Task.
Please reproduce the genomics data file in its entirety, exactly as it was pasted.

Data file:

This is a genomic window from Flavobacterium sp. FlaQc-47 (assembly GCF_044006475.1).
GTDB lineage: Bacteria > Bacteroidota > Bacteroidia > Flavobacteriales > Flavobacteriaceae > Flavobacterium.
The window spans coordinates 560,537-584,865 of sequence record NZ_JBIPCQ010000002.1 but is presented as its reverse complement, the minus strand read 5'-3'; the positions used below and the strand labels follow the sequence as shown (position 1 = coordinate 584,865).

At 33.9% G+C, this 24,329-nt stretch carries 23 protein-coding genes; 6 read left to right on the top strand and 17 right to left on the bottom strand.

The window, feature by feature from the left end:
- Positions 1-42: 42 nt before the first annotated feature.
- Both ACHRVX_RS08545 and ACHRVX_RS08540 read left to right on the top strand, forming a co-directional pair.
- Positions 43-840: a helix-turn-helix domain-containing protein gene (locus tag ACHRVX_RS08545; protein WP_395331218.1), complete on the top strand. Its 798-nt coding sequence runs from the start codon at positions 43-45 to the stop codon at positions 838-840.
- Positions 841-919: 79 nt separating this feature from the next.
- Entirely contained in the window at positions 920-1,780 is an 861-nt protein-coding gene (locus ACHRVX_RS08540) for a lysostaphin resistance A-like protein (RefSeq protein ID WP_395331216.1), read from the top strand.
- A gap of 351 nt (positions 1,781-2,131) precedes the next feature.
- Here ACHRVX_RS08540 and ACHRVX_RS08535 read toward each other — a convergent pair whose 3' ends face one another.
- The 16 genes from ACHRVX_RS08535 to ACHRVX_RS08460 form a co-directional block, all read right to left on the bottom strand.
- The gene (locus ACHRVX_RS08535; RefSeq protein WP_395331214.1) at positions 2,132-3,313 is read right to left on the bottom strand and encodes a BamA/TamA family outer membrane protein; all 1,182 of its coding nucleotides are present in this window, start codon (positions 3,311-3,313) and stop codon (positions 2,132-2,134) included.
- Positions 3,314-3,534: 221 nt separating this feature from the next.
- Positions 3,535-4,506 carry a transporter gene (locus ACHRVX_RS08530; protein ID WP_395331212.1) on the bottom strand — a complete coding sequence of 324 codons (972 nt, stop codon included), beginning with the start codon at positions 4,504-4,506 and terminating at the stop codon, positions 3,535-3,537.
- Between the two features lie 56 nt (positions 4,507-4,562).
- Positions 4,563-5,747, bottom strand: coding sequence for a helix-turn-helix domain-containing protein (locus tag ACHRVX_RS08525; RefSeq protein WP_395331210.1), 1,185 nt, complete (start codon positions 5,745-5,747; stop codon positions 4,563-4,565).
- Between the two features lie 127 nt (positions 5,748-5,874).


This is a genomic window from Flavobacterium sp. FlaQc-47 (assembly GCF_044006475.1).
GTDB lineage: Bacteria > Bacteroidota > Bacteroidia > Flavobacteriales > Flavobacteriaceae > Flavobacterium.
The window spans coordinates 560,537-584,865 of sequence record NZ_JBIPCQ010000002.1 but is presented as its reverse complement, the minus strand read 5'-3'; the positions used below and the strand labels follow the sequence as shown (position 1 = coordinate 584,865).

At 33.9% G+C, this 24,329-nt stretch carries 23 protein-coding genes; 6 read left to right on the top strand and 17 right to left on the bottom strand.

The window, feature by feature from the left end:
- Positions 1-42: 42 nt before the first annotated feature.
- Both ACHRVX_RS08545 and ACHRVX_RS08540 read left to right on the top strand, forming a co-directional pair.
- Positions 43-840: a helix-turn-helix domain-containing protein gene (locus tag ACHRVX_RS08545; protein WP_395331218.1), complete on the top strand. Its 798-nt coding sequence runs from the start codon at positions 43-45 to the stop codon at positions 838-840.
- Positions 841-919: 79 nt separating this feature from the next.
- Entirely contained in the window at positions 920-1,780 is an 861-nt protein-coding gene (locus ACHRVX_RS08540) for a lysostaphin resistance A-like protein (RefSeq protein ID WP_395331216.1), read from the top strand.
- A gap of 351 nt (positions 1,781-2,131) precedes the next feature.
- Here ACHRVX_RS08540 and ACHRVX_RS08535 read toward each other — a convergent pair whose 3' ends face one another.
- The 16 genes from ACHRVX_RS08535 to ACHRVX_RS08460 form a co-directional block, all read right to left on the bottom strand.
- The gene (locus ACHRVX_RS08535; RefSeq protein WP_395331214.1) at positions 2,132-3,313 is read right to left on the bottom strand and encodes a BamA/TamA family outer membrane protein; all 1,182 of its coding nucleotides are present in this window, start codon (positions 3,311-3,313) and stop codon (positions 2,132-2,134) included.
- Positions 3,314-3,534: 221 nt separating this feature from the next.
- Positions 3,535-4,506 carry a transporter gene (locus ACHRVX_RS08530; protein ID WP_395331212.1) on the bottom strand — a complete coding sequence of 324 codons (972 nt, stop codon included), beginning with the start codon at positions 4,504-4,506 and terminating at the stop codon, positions 3,535-3,537.
- Between the two features lie 56 nt (positions 4,507-4,562).
- Positions 4,563-5,747, bottom strand: coding sequence for a helix-turn-helix domain-containing protein (locus tag ACHRVX_RS08525; RefSeq protein WP_395331210.1), 1,185 nt, complete (start codon positions 5,745-5,747; stop codon positions 4,563-4,565).
- Between the two features lie 127 nt (positions 5,748-5,874).